Skip to main content
Select Source:

zone of (or in) transition

zone of (or in) transition Defined by the Chicago urban sociologist Ernest Burgess as an urban area, between the central business district (CBD) and outer rings of working-class and middle-class residence, containing slum housing being displaced by CBD expansion. Inhabited by the poor, ethnic minorities, and socially deviant groups. The term is broadly synonymous with what is nowadays more commonly referred to as the ‘inner city’. See also CONCENTRIC ZONE THEORY.

Cite this article
Pick a style below, and copy the text for your bibliography.

  • MLA
  • Chicago
  • APA

"zone of (or in) transition." A Dictionary of Sociology. . Encyclopedia.com. 23 May. 2018 <http://www.encyclopedia.com>.

"zone of (or in) transition." A Dictionary of Sociology. . Encyclopedia.com. (May 23, 2018). http://www.encyclopedia.com/social-sciences/dictionaries-thesauruses-pictures-and-press-releases/zone-or-transition

"zone of (or in) transition." A Dictionary of Sociology. . Retrieved May 23, 2018 from Encyclopedia.com: http://www.encyclopedia.com/social-sciences/dictionaries-thesauruses-pictures-and-press-releases/zone-or-transition

Learn more about citation styles

Citation styles

Encyclopedia.com gives you the ability to cite reference entries and articles according to common styles from the Modern Language Association (MLA), The Chicago Manual of Style, and the American Psychological Association (APA).

Within the “Cite this article” tool, pick a style to see how all available information looks when formatted according to that style. Then, copy and paste the text into your bibliography or works cited list.

Because each style has its own formatting nuances that evolve over time and not all information is available for every reference entry or article, Encyclopedia.com cannot guarantee each citation it generates. Therefore, it’s best to use Encyclopedia.com citations as a starting point before checking the style against your school or publication’s requirements and the most-recent information available at these sites:

Modern Language Association

http://www.mla.org/style

The Chicago Manual of Style

http://www.chicagomanualofstyle.org/tools_citationguide.html

American Psychological Association

http://apastyle.apa.org/

Notes:
  • Most online reference entries and articles do not have page numbers. Therefore, that information is unavailable for most Encyclopedia.com content. However, the date of retrieval is often important. Refer to each style’s convention regarding the best way to format page numbers and retrieval dates.
  • In addition to the MLA, Chicago, and APA styles, your school, university, publication, or institution may have its own requirements for citations. Therefore, be sure to refer to those guidelines when editing your bibliography or works cited list.

zone of transition

zone of transition. That part of the interior surface of an Islamic building lying between the vertical walls of a square or polygonal room and the dome over: it may be covered with muqarnas.

Bibliography

Cruickshank (ed.) (1996)

Cite this article
Pick a style below, and copy the text for your bibliography.

  • MLA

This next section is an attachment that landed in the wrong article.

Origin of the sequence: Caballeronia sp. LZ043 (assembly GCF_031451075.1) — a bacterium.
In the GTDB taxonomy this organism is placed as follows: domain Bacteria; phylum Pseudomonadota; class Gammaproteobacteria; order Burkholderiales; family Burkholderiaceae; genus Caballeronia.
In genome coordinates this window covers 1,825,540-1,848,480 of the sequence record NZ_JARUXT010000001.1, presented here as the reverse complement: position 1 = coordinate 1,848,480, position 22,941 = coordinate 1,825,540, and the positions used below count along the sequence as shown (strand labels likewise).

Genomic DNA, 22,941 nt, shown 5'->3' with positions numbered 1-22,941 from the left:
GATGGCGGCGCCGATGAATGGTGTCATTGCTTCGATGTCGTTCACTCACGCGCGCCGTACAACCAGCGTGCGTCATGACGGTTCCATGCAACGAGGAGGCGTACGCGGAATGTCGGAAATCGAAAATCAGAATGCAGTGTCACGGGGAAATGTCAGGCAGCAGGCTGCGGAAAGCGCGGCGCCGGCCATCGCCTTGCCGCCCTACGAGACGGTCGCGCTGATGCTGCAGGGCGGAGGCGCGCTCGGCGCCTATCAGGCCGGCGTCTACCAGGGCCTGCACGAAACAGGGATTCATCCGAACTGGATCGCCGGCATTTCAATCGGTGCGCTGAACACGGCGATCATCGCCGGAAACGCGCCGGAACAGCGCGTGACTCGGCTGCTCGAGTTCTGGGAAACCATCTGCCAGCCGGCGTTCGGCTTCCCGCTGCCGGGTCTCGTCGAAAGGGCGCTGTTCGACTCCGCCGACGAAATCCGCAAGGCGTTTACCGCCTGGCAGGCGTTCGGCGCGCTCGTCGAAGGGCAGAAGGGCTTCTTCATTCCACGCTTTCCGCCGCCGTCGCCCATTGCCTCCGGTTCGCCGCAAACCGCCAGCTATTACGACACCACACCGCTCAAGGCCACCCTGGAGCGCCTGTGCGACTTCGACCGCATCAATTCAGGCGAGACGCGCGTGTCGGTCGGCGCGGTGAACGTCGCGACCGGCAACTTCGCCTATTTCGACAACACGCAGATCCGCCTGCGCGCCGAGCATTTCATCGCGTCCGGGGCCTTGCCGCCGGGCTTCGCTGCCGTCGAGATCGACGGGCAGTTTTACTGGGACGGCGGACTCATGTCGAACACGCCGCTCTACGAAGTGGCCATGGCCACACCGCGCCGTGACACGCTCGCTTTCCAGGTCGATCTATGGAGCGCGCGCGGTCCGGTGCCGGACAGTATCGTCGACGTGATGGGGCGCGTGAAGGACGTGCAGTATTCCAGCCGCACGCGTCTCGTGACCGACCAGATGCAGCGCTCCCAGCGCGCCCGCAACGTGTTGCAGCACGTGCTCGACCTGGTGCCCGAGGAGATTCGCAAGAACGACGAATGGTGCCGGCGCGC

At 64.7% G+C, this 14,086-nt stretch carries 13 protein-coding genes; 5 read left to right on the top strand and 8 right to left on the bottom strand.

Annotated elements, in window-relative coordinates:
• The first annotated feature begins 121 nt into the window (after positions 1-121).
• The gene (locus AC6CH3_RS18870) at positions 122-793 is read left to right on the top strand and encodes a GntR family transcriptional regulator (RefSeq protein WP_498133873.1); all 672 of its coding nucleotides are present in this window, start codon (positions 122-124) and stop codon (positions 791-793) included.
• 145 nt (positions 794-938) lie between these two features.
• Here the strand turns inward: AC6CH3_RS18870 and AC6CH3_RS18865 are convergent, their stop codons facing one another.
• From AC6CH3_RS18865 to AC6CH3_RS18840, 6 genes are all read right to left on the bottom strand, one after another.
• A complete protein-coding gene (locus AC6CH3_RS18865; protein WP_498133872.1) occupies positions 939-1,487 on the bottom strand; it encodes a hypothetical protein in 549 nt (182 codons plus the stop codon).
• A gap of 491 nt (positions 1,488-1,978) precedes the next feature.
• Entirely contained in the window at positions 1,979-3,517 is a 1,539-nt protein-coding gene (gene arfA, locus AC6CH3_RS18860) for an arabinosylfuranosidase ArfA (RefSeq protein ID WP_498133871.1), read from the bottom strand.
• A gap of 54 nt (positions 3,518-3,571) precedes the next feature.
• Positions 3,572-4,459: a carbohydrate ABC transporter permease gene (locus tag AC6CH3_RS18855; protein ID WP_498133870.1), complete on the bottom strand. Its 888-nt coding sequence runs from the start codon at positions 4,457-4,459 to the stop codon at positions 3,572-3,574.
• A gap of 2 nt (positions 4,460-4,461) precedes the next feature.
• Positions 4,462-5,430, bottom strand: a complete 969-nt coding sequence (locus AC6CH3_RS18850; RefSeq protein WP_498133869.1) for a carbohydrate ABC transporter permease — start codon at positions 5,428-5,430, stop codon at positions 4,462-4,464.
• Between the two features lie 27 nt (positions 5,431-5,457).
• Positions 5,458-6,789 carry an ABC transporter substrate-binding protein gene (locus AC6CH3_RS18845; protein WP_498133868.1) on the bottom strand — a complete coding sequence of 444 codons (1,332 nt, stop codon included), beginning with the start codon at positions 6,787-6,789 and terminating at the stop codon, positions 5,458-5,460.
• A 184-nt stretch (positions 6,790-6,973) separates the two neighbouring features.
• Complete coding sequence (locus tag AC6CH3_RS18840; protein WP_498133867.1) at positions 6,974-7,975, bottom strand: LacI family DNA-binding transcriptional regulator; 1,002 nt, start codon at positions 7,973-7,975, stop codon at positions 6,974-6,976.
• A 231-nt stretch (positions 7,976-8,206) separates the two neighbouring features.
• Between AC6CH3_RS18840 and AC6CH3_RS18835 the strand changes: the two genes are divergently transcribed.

• Chicago
  • APA

"zone of transition." A Dictionary of Architecture and Landscape Architecture. . Encyclopedia.com. 23 May. 2018 <http://www.encyclopedia.com>.

"zone of transition." A Dictionary of Architecture and Landscape Architecture. . Encyclopedia.com. (May 23, 2018). http://www.encyclopedia.com/education/dictionaries-thesauruses-pictures-and-press-releases/zone-transition

"zone of transition." A Dictionary of Architecture and Landscape Architecture. . Retrieved May 23, 2018 from Encyclopedia.com: http://www.encyclopedia.com/education/dictionaries-thesauruses-pictures-and-press-releases/zone-transition

Learn more about citation styles

Citation styles

Encyclopedia.com gives you the ability to cite reference entries and articles according to common styles from the Modern Language Association (MLA), The Chicago Manual of Style, and the American Psychological Association (APA).

Within the “Cite this article” tool, pick a style to see how all available information looks when formatted according to that style. Then, copy and paste the text into your bibliography or works cited list.

Because each style has its own formatting nuances that evolve over time and not all information is available for every reference entry or article, Encyclopedia.com cannot guarantee each citation it generates. Therefore, it’s best to use Encyclopedia.com citations as a starting point before checking the style against your school or publication’s requirements and the most-recent information available at these sites:

Modern Language Association

http://www.mla.org/style

The Chicago Manual of Style

http://www.chicagomanualofstyle.org/tools_citationguide.html

American Psychological Association

http://apastyle.apa.org/

Notes:
  • Most online reference entries and articles do not have page numbers. Therefore, that information is unavailable for most Encyclopedia.com content. However, the date of retrieval is often important. Refer to each style’s convention regarding the best way to format page numbers and retrieval dates.
  • In addition to the MLA, Chicago, and APA styles, your school, university, publication, or institution may have its own requirements for citations. Therefore, be sure to refer to those guidelines when editing your bibliography or works cited list.